April 21 (Bloomberg) — China’s “excessive” credit expansion and surging real estate prices are “danger signals” that growth is peaking, investor Marc Faber said. “There are some symptoms of a bubble building in China, with the increase in foreign exchange reserves, rapidly rising property prices,” Faber, the publisher of the Gloom, Boom & Doom report, said in a Bloomberg Television interview today. “From here on, the China economy will slow down regardless. Whether it will crash this year or later, I don’t know.”
China, the world’s third-biggest economy, yesterday ordered developers not to take deposits for sales of uncompleted flats without proper approval. This adds to curbs on loans for third- home purchases, increased down-payment requirements and higher mortgage rates announced in the past week, after property prices in 70 cities jumped a record 11.7 percent in March. China’s economy grew 11.9 percent in the first quarter, the most in almost three years, fanning concern that record lending is creating asset bubbles. The government has twice this year told banks to set aside more reserves and pace credit growth. “If you believe the government can steer the economy like a car, that’s not my view,” said Faber, who oversees $300 million at Hong Kong-based Marc Faber Ltd. Government measures “always lead to unintended consequences.” Faber spoke on the sidelines of the Asian Public Real Estate Association Forum in Singapore.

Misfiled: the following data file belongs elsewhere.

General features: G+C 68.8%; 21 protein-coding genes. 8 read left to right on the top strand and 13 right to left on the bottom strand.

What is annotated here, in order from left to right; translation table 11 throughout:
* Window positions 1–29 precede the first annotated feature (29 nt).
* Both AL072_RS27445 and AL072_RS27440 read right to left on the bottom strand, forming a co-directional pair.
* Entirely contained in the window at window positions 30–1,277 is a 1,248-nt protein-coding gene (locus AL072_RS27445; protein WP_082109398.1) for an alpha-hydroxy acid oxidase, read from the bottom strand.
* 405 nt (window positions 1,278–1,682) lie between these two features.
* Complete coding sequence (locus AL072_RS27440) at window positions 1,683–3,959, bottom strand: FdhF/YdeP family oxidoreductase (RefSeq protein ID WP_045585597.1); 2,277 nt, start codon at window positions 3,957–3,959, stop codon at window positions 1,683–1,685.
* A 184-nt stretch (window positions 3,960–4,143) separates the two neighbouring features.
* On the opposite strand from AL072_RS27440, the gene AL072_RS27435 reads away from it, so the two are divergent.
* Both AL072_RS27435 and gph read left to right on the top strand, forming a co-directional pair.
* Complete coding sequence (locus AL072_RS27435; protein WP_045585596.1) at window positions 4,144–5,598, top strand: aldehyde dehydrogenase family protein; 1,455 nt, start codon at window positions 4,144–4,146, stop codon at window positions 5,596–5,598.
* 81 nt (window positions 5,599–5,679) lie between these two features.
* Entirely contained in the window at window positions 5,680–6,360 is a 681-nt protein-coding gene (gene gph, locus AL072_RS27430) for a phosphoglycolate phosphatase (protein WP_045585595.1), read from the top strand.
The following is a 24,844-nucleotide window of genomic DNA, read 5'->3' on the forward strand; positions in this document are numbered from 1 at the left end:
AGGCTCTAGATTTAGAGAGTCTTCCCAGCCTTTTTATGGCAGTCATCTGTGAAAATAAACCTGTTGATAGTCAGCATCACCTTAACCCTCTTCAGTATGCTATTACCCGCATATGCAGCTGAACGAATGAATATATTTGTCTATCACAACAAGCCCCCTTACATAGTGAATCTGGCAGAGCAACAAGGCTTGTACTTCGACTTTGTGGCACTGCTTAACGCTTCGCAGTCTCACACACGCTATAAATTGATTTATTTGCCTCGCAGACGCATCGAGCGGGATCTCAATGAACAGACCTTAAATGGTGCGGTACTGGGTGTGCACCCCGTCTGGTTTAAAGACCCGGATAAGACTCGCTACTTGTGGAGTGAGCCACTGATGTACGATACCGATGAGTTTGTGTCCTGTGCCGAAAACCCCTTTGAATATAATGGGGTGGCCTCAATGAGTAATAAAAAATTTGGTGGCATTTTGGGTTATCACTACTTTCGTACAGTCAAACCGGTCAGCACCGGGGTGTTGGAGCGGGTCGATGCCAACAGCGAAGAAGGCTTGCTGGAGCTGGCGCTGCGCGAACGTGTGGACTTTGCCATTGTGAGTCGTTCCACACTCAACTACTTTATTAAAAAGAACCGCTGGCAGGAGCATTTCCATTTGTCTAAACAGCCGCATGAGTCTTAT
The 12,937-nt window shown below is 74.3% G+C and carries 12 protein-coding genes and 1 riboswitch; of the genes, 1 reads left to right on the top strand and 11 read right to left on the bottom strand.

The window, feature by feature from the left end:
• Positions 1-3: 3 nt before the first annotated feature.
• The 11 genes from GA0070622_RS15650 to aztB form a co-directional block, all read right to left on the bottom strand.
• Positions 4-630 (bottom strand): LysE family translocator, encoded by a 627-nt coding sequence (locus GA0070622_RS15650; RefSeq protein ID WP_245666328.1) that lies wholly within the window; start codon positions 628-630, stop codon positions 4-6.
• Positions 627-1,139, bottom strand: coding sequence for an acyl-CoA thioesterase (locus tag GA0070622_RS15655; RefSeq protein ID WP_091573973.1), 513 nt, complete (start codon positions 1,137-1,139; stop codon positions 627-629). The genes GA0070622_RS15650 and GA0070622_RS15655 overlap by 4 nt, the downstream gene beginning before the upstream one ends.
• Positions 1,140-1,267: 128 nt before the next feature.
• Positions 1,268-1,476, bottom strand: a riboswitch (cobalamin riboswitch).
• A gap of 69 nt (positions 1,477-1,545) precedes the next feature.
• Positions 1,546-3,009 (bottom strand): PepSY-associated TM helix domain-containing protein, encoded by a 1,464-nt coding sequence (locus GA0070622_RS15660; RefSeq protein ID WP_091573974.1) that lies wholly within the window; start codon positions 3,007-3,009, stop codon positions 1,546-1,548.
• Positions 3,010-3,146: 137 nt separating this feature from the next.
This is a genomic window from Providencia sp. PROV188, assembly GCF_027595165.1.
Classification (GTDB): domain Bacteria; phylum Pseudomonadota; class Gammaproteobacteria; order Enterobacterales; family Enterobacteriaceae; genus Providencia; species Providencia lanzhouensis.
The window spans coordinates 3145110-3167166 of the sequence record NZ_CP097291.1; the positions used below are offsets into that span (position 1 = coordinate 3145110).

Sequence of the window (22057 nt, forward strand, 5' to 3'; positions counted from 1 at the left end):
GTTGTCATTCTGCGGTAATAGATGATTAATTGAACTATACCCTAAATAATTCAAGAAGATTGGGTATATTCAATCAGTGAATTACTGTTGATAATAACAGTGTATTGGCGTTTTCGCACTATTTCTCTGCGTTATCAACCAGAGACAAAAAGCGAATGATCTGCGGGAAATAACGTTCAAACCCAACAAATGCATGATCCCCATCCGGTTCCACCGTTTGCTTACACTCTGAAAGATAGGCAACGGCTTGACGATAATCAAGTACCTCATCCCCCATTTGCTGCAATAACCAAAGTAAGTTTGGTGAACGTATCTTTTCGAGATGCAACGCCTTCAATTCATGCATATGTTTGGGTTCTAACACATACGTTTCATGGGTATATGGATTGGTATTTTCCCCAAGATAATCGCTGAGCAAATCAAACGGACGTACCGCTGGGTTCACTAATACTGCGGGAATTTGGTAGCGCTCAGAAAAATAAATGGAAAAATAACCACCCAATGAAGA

Interview Marc Faber – Le Temps, par Propos recueillis par Daniel Eskenazi, Zurich
Selon Marc Faber, le gourou de la finance, les pays occidentaux sont devenus plus risqués que les économies émergentes
Bloomberg – 07/04/09 – by Chen Shiyin and Susan Li
April 7 (Bloomberg) — Marc Faber, the investor who recommended buying U.S. stocks before the steepest rally in more than 70 years, said the Standard & Poor’s 500 Index may drop as much as 10 percent before resuming gains.